Over the years, Miquelle West has spent a lot of time fighting for her mother’s freedom. She has appeared on radio and television programs, as well as in newspapers and magazines, all of which she regards as a privilege not granted to the families of most of the detainees. The organization Can-Do Justice Through Clemency also repeatedly called for West’s release. But Miquelle is frustrated that nothing she did led to her mother’s freedom.
In 2015, during President Barack Obama’s final term, Miquelle West was invited to a grace summit at the White House to plead for her mother. However, the Obama administration rejected West’s pardon. Still, she said she didn’t regret spending a day fighting for her mother.
“Maybe some people should get married and have children. God put me on earth to fight for people who are unjustly imprisoned, ”said Miquelle. “Some people live their lives and don’t know their purpose. I knew my destiny very early on. I knew the day I discovered my mother had gone to jail. ”
The story of the West was featured in the bestseller “Humans of New York,” with the older West writing from prison at the time: “My sister told me that after graduation, when everyone else was taking pictures with her family, my daughter just collapsed and cried. When she visits, she tells me that she feels too guilty to have a family because I won’t be there to see it. “
After high school, Miquelle moved from Detroit to New York City to be near the federal prison, where her mother was incarcerated at the time, so she could visit her more often.
In between visits, West worries about her mother. And the past year has been particularly stressful as prisons have been closed due to the pandemic. Sometimes she said visits and even phone calls were forbidden.
“Imprisoning a loved one means being in a state of constant anxiety, depression, and worry,” said Laura B. Morse, an Atlanta psychotherapist. “You always ask yourself: will they be safe? At Covid, we knew how fast it was going in these facilities. “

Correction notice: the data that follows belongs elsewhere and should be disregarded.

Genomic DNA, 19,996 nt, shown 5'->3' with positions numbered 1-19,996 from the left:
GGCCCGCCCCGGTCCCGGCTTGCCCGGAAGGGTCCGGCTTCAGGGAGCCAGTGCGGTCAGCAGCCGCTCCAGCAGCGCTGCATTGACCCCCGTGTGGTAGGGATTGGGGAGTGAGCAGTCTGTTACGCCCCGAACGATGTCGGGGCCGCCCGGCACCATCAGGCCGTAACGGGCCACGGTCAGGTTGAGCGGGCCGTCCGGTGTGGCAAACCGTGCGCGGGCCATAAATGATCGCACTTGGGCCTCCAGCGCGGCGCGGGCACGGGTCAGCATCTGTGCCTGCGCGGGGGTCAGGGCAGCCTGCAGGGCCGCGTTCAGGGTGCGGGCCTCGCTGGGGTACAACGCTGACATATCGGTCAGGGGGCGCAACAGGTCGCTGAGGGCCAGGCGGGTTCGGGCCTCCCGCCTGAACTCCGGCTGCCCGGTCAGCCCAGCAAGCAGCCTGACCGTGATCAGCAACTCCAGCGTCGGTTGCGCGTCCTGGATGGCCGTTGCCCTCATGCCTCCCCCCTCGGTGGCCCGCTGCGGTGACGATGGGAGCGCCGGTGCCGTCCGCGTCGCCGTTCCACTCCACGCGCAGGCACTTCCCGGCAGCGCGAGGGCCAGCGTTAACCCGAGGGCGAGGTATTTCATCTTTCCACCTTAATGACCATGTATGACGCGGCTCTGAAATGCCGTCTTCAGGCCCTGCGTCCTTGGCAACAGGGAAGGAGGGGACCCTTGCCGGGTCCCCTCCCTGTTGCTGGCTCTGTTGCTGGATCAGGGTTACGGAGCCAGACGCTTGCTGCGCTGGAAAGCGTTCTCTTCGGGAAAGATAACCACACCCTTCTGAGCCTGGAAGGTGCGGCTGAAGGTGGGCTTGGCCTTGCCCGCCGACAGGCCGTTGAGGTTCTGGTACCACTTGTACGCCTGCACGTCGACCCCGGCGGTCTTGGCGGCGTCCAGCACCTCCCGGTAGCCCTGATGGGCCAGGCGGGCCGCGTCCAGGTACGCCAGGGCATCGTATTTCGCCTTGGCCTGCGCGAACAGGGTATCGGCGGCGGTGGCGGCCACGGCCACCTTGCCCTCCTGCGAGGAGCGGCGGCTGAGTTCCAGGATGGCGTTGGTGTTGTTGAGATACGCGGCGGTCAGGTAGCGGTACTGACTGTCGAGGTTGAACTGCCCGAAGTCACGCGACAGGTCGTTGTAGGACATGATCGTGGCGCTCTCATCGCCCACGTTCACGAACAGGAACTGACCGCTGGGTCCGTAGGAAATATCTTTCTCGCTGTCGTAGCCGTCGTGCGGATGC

Michelle West contracted Covid-19 after being placed in a cell with two people who had the virus. The day Miquelle spoke to NBC News, she was furious that her mother had been injured while helping move the beds in prison.
“I’m sick of my mother’s harsh treatment,” said Miquelle. “She is now of legal age and this thing hit her on the head. Why do women move heavy metal beds? “
Your mother is better now.
In addition to worry, Morse said, the relatives of people who are incarcerated often experience shame.
“The shame could come from most people who make strong assumptions about people in prison or jail,” Morse said. “There is this instant judgment that they deserve to be there. So it locks people in and makes them hesitate to ask for support and understanding.
“You even ask: Do I deserve support?” Said Morse. One client who had a son who was incarcerated “couldn’t get me to tell me why. I knew it was a violent crime. You could see the pain and the guilt in her. “
Michelle West’s sister Marion Mays lived with her mother. “I could see her agonizing over Michelle. It was extremely difficult to watch, ”said Mays.
Marcel Mays believes he’s coping fairly well with the psychological challenges associated with his sister’s incarceration.
“But you never know,” he said. “Maybe I should have done therapy. I think if you do anytime [in prison] Maybe you should do therapy. “
Marion Mays remembered her own reluctance to speak to anyone after her siblings were arrested.
“I didn’t mix with people. … I stayed withdrawn, “she said. “I felt lost, hurt, fearful and didn’t want to go out. It was a very lonely time. “
Mays suggested that Miquelle could benefit from therapy, but her niece hesitated and only got a therapist last year during the pandemic.
“I wasn’t sure anyone could understand this situation,” said Miquelle. She has also turned to meditation to help her through the most difficult days.
“I still feel the absence of Michelle,” said Marion Mays. She last saw her sister two years ago and had considered visiting her for her birthday this year. But Michelle is now in California and Mays is in Detroit. She wondered if the trip would be worth it.
“It’s a lot to fly to San Francisco and rent a car to visit my sister for two hours behind plexiglass,” said Mays.
The two communicate almost daily by email. Mays sends money to her sister every week.
“I couldn’t survive and live in this free world without knowing that my sister is fine,” said Mays. “I look at the things I have and ask myself, ‘Does she need new trainers?'”
“I like to say the most precious possession we have in life is our time,” said Mays. “Not our money, it’s our time. Sometimes I hear in my sister’s voice that she wants to give up. But I tell her, ‘You can do it. You can come home. ‘”